The funds are intended to pay for basic street and park improvement projects, which are proposed by neighborhood groups. This year, most of the money is coming from a $9 million Neighborhood Conservation bond, approved by Arlington voters in November.
In December, the county’s Neighborhood Conservation Advisory Committee (NCAC) recommended seven projects for the first round of funding under the new bond, out of 33 proposals. The recommended neighborhood projects are listed below.
- Rock Spring — $12,500 — Neighborhood sign design, fabrication, installation
- Rock Spring — $732,245 — Beautification, pedestrian safety and street lighting improvements on Williamsburg Blvd from George Mason Drive to N. Kensington Street
- Arlington Heights — $381,478 — Beautification, pedestrian safety and street lighting plus sidewalk, curb and gutter improvements on Arlington Blvd from S. Fillmore Street to S. Irving Street (Phase 2)
- Douglas Park — $495,000 — Park improvements, lighting and trail upgrades to Doctor’s Run Park
- Ballston/Virginia Square — $719,956 — Sidewalk, curb, gutter, beautification and pedestrian safety improvements on Kirkwood Road from Lee Highway to 14th Street N.
- Dominion Hills — $269,678 — Beautification, pedestrian safety, sidewalk, curb and gutter improvements on Patrick Henry rive from 9th Street N. to Wilson Blvd (Phase 3)
- Columbia Heights — $391,703 — Sidewalk, curb, gutter and street lighting improvements on 11th Street S. from S. Edgewood Street to S. Cleveland Street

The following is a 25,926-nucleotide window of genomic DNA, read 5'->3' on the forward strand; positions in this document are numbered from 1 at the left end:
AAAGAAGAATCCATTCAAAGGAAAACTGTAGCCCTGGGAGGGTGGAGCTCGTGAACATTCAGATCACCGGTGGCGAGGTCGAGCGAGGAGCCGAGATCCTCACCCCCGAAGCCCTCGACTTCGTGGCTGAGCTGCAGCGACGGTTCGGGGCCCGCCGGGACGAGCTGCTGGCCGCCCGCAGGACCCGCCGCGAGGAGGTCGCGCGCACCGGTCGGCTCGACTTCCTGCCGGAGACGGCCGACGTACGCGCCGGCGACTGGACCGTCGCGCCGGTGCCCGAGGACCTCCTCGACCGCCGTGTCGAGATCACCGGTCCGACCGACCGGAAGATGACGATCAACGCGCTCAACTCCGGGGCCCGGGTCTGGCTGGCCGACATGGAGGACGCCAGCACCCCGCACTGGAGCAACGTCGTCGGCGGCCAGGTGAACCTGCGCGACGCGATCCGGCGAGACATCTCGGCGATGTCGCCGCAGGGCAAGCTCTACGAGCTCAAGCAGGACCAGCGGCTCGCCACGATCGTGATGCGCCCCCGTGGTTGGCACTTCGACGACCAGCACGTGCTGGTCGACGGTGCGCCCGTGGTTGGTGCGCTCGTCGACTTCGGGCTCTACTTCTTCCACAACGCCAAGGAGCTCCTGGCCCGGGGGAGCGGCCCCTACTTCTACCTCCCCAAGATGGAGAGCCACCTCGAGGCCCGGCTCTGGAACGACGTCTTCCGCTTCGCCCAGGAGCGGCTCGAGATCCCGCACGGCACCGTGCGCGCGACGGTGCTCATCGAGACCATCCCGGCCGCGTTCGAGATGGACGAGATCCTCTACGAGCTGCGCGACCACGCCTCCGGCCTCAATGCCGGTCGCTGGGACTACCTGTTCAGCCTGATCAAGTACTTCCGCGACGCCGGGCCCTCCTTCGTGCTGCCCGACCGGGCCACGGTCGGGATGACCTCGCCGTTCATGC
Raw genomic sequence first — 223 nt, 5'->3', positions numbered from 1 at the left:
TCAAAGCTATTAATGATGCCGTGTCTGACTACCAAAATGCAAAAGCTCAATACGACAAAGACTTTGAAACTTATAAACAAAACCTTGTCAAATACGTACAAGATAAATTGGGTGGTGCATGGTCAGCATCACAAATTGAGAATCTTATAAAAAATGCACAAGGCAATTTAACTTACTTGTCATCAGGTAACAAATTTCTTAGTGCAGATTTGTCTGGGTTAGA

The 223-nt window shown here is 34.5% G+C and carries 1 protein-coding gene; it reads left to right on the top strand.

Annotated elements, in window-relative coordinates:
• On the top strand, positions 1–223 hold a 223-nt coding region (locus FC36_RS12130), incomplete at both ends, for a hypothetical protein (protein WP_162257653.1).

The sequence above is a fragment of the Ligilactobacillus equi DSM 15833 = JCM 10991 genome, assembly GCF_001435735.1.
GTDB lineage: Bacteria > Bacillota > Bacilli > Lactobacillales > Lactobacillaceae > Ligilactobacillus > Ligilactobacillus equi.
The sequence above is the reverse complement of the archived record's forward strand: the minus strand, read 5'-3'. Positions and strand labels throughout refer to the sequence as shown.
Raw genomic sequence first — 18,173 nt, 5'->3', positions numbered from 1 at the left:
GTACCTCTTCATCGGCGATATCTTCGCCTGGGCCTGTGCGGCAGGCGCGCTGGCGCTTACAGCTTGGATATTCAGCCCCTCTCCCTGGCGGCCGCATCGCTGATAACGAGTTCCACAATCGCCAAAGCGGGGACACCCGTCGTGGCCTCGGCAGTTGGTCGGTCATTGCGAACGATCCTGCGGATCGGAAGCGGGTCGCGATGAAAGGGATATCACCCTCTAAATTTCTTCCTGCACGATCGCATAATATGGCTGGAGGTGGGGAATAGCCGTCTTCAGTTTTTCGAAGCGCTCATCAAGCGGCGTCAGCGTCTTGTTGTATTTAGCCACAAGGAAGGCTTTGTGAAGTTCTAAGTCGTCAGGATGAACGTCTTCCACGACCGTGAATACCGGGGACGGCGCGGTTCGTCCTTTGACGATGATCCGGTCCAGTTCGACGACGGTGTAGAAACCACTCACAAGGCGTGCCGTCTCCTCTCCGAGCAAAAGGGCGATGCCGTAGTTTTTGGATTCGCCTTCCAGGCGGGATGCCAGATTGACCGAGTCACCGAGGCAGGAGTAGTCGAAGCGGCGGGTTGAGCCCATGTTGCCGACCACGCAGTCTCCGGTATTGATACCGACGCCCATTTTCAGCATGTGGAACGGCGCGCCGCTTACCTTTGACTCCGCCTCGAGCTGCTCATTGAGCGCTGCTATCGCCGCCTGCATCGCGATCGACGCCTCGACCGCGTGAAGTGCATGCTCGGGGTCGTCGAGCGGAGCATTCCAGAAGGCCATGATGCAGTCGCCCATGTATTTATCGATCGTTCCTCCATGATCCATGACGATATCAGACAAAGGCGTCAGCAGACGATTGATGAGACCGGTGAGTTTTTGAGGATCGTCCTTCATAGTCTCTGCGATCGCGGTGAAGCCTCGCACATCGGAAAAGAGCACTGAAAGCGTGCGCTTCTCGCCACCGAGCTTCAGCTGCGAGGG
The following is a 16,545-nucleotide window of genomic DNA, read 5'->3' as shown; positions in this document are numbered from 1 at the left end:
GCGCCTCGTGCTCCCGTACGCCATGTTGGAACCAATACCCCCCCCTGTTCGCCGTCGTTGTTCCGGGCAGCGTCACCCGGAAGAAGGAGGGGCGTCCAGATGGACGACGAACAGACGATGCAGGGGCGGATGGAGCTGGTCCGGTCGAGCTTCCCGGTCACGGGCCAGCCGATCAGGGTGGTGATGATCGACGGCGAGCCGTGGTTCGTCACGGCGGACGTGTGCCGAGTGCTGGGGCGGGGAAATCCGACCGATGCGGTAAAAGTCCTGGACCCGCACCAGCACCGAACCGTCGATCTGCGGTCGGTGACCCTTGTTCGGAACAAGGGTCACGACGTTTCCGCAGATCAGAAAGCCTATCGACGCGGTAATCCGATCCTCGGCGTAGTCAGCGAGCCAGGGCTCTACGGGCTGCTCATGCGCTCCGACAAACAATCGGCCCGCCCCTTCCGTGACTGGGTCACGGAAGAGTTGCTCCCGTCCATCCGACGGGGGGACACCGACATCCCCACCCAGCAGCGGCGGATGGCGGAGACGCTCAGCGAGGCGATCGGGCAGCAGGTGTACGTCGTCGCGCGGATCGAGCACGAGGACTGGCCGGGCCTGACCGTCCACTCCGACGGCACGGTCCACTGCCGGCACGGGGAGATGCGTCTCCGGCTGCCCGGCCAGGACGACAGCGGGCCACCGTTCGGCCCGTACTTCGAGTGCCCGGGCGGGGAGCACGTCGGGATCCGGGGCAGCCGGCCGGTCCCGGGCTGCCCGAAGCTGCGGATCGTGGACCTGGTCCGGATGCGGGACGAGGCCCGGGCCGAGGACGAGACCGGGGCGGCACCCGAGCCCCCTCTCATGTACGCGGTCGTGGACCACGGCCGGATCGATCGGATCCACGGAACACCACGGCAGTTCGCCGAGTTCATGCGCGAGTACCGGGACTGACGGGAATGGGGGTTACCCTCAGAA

There are two rounds of Neighborhood Conservation funding each year. In October, the NCAC and the county board agreed to spend $3.87 million on ten separate projects throughout the county.
The University of Virginia is expanding its footprint in Northern Virginia, including its Rosslyn campus. The university currently operates a satellite location of its Darden School of Business in the…
A local park with a popular playground keeps getting vandalized, this time with obscene language and drawings.
From flash floods in Arlington to wildfires on the West Coast, climate change is an increasing threat to life and property. This is not a future problem, but a current crisis. We have only a few years to reverse human-made emissions.
Plans from a local affordable housing nonprofit to redevelop apartments in the Fort Myer Heights neighborhood, near Rosslyn are ready for county and public review.